We were talking in our adult Sunday School class this past Sunday about the changes God calls us to make in our lives. One couple -- parents of three girls under the age of 10 -- mentioned that they have pretty much quit watching television.
Even sports? we asked.
Even sports, they said, adding that what they've gained is greater than what they've given up.
What have you gained? someone asked.
Without hesitation they answered: family time. A sense of peace and contentment. A measure of control over what their girls were taking into their minds and souls.
That's the key to being willing to change, I think -- recognizing that what we gain is greater than what we give up when we act in response to something God asks of us.
It's hard to think of doing something like giving up television. Most of us can think up all kinds of reasons why it would be too hard, why it really isn't all that bad (I really only watch public television . . . ) -- but it isn't called the plug-in drug for nothing!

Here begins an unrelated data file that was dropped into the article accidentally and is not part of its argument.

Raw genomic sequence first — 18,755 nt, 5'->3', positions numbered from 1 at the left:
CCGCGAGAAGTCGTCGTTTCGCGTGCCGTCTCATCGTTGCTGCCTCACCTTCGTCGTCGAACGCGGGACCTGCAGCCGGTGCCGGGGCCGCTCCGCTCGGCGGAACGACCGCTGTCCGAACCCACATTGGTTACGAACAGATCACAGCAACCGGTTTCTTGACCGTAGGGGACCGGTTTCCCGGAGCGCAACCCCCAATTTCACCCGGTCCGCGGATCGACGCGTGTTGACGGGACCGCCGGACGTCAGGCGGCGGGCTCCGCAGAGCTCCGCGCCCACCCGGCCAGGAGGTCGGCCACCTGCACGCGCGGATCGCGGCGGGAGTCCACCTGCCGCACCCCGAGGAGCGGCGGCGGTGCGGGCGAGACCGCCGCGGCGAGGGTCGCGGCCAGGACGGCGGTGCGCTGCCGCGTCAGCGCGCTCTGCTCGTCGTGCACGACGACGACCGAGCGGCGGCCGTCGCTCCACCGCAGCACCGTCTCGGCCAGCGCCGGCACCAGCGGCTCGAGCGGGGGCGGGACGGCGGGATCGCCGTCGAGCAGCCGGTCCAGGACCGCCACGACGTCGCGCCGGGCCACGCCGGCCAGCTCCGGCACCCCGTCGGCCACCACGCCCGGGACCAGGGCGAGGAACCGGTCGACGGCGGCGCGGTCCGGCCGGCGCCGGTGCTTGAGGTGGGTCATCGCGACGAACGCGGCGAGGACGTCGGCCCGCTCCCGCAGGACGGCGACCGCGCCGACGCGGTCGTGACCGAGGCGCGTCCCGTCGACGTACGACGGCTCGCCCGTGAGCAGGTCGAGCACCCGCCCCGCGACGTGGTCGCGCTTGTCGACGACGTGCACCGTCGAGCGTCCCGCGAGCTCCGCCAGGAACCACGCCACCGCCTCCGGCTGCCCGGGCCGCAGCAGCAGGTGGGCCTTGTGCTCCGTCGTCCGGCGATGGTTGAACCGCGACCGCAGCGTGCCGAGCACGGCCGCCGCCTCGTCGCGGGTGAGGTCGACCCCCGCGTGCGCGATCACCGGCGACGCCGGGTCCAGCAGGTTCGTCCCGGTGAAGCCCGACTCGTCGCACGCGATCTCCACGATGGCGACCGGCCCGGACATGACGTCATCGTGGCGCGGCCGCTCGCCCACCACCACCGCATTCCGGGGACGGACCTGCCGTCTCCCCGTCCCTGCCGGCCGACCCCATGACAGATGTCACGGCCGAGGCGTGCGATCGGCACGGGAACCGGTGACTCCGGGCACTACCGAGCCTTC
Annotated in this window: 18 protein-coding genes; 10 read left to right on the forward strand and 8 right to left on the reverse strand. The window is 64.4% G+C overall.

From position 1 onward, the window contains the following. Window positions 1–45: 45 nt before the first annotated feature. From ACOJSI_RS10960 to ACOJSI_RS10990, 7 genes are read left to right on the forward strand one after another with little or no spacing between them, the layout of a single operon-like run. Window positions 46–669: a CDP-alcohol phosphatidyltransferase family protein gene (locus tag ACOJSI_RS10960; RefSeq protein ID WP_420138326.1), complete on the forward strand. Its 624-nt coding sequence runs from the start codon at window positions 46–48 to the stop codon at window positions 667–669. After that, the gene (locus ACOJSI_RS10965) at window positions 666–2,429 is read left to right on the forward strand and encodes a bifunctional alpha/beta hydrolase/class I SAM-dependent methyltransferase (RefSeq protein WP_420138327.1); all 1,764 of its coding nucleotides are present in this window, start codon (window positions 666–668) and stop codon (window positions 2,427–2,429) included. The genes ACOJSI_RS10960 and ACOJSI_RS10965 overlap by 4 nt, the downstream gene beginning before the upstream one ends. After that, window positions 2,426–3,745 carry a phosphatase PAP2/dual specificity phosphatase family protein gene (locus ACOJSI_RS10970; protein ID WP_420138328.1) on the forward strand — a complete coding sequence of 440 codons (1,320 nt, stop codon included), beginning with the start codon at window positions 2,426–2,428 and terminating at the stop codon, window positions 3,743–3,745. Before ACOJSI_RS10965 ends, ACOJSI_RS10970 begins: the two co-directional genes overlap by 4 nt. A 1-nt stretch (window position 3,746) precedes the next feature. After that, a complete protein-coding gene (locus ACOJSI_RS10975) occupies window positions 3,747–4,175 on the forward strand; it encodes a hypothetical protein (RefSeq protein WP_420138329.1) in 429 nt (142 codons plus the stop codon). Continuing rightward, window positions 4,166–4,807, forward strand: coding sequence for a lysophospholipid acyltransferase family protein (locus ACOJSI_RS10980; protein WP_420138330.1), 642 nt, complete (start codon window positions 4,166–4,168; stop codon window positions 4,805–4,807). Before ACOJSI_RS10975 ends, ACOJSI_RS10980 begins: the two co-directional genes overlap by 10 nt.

Over this summer we've watched less and less television, and we're surprised at how little we actually miss it. We are looking forward to watching Olympic coverage, more for glimpses of China than for most of the sports events themselves, but once the Olympics are over, I suspect we'll leave the television off more than on, because over this summer we've learned, too, that what we've gained in time to read, to talk, and to do other things we like to do is worth more than what we've given up.
News over the week-end about the death of Alexander Solzhenitsyn is a reminder of how much the world has changed.
His books illuminated the inhumanities of communism, and served as a reminder of the reality of sin, as well as the resilience of the human spirit. His courage as a man and as a writer inspired so many readers -- I began reading his work just after high school, and his experiences and stories shaped the way I saw the world.